"I hardly see what is to be done," said the major, after a moment's silence. "What do you say to an advertisement in _The Times_, to the effect that, if C. R. will return to his family, all will be forgiven?"

"That I must not, dare not do. There is surely some other way of finding persons without going to the police!"

"What do you think your father would like done?"

"I do not know; but as I am Corney's sister, I will venture as a sister may. I think my father will be pleased in the end, but I will risk his displeasure for the sake of my brother. If my father were to cast him off, would you say I was bound to cast him off?"

"I dare say nothing where you are sure, Hester. My only anxiety would be whether you thoroughly knew what you were about."

"If one were able to look upon the question of life or death as a mere candle-flame in the sun of duty, would she not at least be more likely to do right than wrong?"

"If the question were put about a soldier I should feel surer how to answer you," replied the major. "But you are so much better than I--you go upon such different tactics, that we can hardly, I fear, bring our troops right in front of each other.--I will do what I can for you--though I greatly fear your brother will never prove worth the trouble."

"People have repented who have gone as far wrong as Corney," said Hester, with the tears in her voice it not in her eyes.

"True!" responded the major; "but I don't believe he has character enough to repent of anything. He will be fertile enough in excuse! But I will do what I can to find out where he is."

Hester heartily thanked him, and he took his leave.

Her very estrangement from him, the thought of her mother's misery and the self-condemnation that must overtake her father if he did nothing, urged her to find Cornelius. But if she found him, what would come of it? Was he likely to go home with her? How would he be received if he did go home? and if not, what was she to do with or for him? Was he to keep the money so vilely appropriated? And what was he to do when it was spent? If want would drive him home, the sooner he came to it the better! We pity the prodigal with his swine, but then first a ray of hope begins to break through the darkness of his fate.

To do nothing was nearly unendurable, and she saw nothing to do. She could only wait, and it took all the patience and submission she could find. She wrote to her father, told him what there was to tell, and ended her letter with a message to her mother:--"Tell darling mother," she said, "that what a sister can do, up to the strength God gives her, shall be done for my brother. Major Marvel is doing his best to find him."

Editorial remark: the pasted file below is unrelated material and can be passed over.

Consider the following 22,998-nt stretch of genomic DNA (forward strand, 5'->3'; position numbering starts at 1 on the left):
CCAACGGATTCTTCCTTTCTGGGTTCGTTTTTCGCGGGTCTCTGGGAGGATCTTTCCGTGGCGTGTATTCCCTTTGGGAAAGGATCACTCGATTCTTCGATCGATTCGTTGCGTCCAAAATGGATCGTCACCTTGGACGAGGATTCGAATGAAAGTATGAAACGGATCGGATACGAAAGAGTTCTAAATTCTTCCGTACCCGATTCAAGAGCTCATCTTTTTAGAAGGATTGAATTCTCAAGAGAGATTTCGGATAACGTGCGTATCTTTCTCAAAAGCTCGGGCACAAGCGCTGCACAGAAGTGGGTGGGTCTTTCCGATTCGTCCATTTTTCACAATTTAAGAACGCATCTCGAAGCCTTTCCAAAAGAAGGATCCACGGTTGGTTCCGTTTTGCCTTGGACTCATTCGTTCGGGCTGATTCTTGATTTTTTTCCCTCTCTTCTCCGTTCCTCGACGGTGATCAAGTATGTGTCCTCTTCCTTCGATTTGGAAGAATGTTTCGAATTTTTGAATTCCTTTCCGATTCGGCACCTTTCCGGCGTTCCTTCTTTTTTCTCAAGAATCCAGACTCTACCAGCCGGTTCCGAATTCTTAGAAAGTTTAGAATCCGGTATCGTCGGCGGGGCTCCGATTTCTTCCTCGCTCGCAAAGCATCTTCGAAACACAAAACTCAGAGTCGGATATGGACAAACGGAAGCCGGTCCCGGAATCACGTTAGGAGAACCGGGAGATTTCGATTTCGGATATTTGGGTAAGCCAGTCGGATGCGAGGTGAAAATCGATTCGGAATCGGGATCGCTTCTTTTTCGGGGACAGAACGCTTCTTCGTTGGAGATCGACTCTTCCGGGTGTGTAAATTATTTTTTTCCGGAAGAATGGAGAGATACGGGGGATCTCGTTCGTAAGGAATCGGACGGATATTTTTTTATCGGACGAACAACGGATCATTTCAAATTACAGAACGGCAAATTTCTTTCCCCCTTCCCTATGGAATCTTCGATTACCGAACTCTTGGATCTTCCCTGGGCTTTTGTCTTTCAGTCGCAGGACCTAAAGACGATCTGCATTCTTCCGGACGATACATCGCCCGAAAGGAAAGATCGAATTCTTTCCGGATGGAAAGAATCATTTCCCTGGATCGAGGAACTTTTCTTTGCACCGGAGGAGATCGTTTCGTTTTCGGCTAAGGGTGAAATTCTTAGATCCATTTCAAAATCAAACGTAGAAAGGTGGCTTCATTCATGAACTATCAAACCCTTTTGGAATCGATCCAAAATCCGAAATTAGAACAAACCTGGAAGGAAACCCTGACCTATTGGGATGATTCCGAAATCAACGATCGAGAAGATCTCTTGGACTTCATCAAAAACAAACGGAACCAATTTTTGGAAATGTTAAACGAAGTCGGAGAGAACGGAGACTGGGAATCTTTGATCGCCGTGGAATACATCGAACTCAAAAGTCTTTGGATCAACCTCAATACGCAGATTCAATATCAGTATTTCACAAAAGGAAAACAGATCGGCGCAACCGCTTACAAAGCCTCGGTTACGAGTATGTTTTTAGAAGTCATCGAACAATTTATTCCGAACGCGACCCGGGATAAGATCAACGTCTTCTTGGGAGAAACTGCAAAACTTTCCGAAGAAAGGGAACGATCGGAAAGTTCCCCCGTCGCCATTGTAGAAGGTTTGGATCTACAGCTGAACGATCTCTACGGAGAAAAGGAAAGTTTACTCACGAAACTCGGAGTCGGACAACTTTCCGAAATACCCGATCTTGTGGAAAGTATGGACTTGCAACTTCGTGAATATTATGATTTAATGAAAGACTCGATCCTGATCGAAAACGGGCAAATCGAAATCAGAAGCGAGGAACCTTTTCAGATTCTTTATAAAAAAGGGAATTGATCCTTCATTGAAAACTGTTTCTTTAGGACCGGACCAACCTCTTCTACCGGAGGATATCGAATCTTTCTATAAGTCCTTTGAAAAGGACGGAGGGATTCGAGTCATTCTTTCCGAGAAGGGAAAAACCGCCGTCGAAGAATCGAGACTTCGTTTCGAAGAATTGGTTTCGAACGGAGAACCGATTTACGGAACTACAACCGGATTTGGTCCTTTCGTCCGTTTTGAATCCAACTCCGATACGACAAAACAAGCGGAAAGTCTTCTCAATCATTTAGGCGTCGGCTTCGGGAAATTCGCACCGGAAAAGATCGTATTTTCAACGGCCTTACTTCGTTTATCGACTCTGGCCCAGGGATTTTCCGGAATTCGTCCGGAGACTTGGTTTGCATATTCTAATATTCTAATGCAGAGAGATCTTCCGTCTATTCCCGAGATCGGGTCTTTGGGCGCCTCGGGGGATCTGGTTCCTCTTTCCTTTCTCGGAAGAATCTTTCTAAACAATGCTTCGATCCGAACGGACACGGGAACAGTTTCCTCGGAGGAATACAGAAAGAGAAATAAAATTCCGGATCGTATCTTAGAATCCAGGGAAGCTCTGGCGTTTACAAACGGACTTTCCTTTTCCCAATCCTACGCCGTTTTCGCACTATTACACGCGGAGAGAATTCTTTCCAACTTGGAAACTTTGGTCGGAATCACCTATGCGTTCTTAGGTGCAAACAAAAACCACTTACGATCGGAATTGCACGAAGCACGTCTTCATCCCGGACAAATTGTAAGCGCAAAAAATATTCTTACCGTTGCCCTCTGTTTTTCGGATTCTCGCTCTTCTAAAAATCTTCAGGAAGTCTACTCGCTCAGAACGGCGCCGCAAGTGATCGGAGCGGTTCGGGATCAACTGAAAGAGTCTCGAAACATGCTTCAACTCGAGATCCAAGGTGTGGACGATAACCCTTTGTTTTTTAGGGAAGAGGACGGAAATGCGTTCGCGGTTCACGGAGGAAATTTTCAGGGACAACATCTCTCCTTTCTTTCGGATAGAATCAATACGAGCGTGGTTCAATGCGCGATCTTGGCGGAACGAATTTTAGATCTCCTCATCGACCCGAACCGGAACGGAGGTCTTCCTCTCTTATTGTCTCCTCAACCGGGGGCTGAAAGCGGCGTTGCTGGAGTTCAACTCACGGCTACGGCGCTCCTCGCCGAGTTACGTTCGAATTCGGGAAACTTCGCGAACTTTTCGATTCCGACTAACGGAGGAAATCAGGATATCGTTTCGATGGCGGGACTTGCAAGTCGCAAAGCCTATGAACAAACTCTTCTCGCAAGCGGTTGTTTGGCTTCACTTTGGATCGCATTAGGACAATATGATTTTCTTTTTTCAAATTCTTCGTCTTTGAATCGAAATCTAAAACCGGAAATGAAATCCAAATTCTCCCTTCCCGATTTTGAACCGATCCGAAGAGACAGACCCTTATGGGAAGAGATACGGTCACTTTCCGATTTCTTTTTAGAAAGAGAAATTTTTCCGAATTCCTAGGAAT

Next day she heard from her father that her mother was slowly recovering; and on the following day that her letter was a great comfort to her; but beyond this he made no remark. Even his silence however was something of a relief to Hester.

In the meantime she was not idle. Hers was not the nature even in grief to sit still. The moment she had dispatched her letter, she set out to visit her poor friends. On her way she went into Mrs. Baldwin's shop and had a little talk with her, in the course of which she asked if she had ever heard anything more of the Frankses. Mrs. Baldwin replied that she had once or twice heard of their being seen in the way of their profession; but feared they were not getting on. Hester was sorry, but had many more she knew better to think of.

There was much rejoicing at her return. But there were changes--new faces where she had left friends, and not the best news of some who remained. One or two were in prison of whom when she left she was in great hope. One or two were getting on better in the sense of this world, but she could see nothing in themselves to make her glad of their "good luck." One who had signed the pledge some time before she went, had broken out fearfully, and all but killed his wife. One of whom she had been hopeful, had disappeared--it was supposed with another man's wife. In spite of their sufferings the evil one seemed as busy among them as among the world's elect.

The little ones came about her again, but with less confidence, both because she had been away, and because they had grown more than they had improved. But soon things were nearly on the old footing with them.

Every day she went among them. Certain of the women--chiefly those who had suffered most with least fault--were as warmly her friends as before. Amongst them was just one who had some experience of the Christian life, and she had begun to learn long before Hester came to know her: she did not seem, however, to have gained any influence even with those who lived in the same house; only who can trace the slow working of leaven?